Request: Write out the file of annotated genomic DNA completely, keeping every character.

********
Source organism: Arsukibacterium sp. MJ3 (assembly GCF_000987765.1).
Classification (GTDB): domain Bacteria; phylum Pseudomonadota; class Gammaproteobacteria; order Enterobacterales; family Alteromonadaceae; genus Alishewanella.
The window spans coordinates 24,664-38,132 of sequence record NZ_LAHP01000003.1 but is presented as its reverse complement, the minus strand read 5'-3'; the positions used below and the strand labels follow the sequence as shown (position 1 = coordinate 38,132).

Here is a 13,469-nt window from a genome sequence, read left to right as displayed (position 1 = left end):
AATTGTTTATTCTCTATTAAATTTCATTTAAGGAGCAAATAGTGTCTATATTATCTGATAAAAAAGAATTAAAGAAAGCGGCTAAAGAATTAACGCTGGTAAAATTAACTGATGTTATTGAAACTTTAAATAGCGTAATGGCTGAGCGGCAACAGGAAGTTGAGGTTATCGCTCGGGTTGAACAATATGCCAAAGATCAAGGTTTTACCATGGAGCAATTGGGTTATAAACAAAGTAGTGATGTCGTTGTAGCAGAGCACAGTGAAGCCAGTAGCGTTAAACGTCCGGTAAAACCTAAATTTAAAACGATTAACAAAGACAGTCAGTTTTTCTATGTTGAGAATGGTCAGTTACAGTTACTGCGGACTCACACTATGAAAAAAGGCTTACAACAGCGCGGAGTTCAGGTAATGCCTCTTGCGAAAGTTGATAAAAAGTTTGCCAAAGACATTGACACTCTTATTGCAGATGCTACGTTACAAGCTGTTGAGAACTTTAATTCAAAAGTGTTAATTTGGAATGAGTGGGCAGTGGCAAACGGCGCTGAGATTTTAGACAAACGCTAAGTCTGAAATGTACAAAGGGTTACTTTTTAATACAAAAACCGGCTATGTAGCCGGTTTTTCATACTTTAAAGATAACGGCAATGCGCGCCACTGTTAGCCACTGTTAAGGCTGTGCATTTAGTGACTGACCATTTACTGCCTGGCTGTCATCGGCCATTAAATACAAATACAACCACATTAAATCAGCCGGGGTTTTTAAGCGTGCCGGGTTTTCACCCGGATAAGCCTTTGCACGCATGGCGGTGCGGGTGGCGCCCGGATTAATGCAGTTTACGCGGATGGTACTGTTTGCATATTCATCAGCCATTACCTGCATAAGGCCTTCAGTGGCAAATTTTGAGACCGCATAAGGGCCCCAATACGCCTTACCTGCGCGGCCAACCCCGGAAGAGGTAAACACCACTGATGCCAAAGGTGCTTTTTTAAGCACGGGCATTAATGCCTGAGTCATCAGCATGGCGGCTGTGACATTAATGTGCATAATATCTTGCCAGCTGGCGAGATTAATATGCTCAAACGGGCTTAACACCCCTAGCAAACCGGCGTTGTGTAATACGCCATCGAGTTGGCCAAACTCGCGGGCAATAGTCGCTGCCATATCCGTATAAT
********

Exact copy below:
Source organism: Arsukibacterium sp. MJ3 (assembly GCF_000987765.1).
Classification (GTDB): domain Bacteria; phylum Pseudomonadota; class Gammaproteobacteria; order Enterobacterales; family Alteromonadaceae; genus Alishewanella.
The window spans coordinates 24,664-38,132 of sequence record NZ_LAHP01000003.1 but is presented as its reverse complement, the minus strand read 5'-3'; the positions used below and the strand labels follow the sequence as shown (position 1 = coordinate 38,132).

Here is a 13,469-nt window from a genome sequence, read left to right as displayed (position 1 = left end):
AATTGTTTATTCTCTATTAAATTTCATTTAAGGAGCAAATAGTGTCTATATTATCTGATAAAAAAGAATTAAAGAAAGCGGCTAAAGAATTAACGCTGGTAAAATTAACTGATGTTATTGAAACTTTAAATAGCGTAATGGCTGAGCGGCAACAGGAAGTTGAGGTTATCGCTCGGGTTGAACAATATGCCAAAGATCAAGGTTTTACCATGGAGCAATTGGGTTATAAACAAAGTAGTGATGTCGTTGTAGCAGAGCACAGTGAAGCCAGTAGCGTTAAACGTCCGGTAAAACCTAAATTTAAAACGATTAACAAAGACAGTCAGTTTTTCTATGTTGAGAATGGTCAGTTACAGTTACTGCGGACTCACACTATGAAAAAAGGCTTACAACAGCGCGGAGTTCAGGTAATGCCTCTTGCGAAAGTTGATAAAAAGTTTGCCAAAGACATTGACACTCTTATTGCAGATGCTACGTTACAAGCTGTTGAGAACTTTAATTCAAAAGTGTTAATTTGGAATGAGTGGGCAGTGGCAAACGGCGCTGAGATTTTAGACAAACGCTAAGTCTGAAATGTACAAAGGGTTACTTTTTAATACAAAAACCGGCTATGTAGCCGGTTTTTCATACTTTAAAGATAACGGCAATGCGCGCCACTGTTAGCCACTGTTAAGGCTGTGCATTTAGTGACTGACCATTTACTGCCTGGCTGTCATCGGCCATTAAATACAAATACAACCACATTAAATCAGCCGGGGTTTTTAAGCGTGCCGGGTTTTCACCCGGATAAGCCTTTGCACGCATGGCGGTGCGGGTGGCGCCCGGATTAATGCAGTTTACGCGGATGGTACTGTTTGCATATTCATCAGCCATTACCTGCATAAGGCCTTCAGTGGCAAATTTTGAGACCGCATAAGGGCCCCAATACGCCTTACCTGCGCGGCCAACCCCGGAAGAGGTAAACACCACTGATGCCAAAGGTGCTTTTTTAAGCACGGGCATTAATGCCTGAGTCATCAGCATGGCGGCTGTGACATTAATGTGCATAATATCTTGCCAGCTGGCGAGATTAATATGCTCAAACGGGCTTAACACCCCTAGCAAACCGGCGTTGTGTAATACGCCATCGAGTTGGCCAAACTCGCGGGCAATAGTCGCTGCCATATCCGTATAAT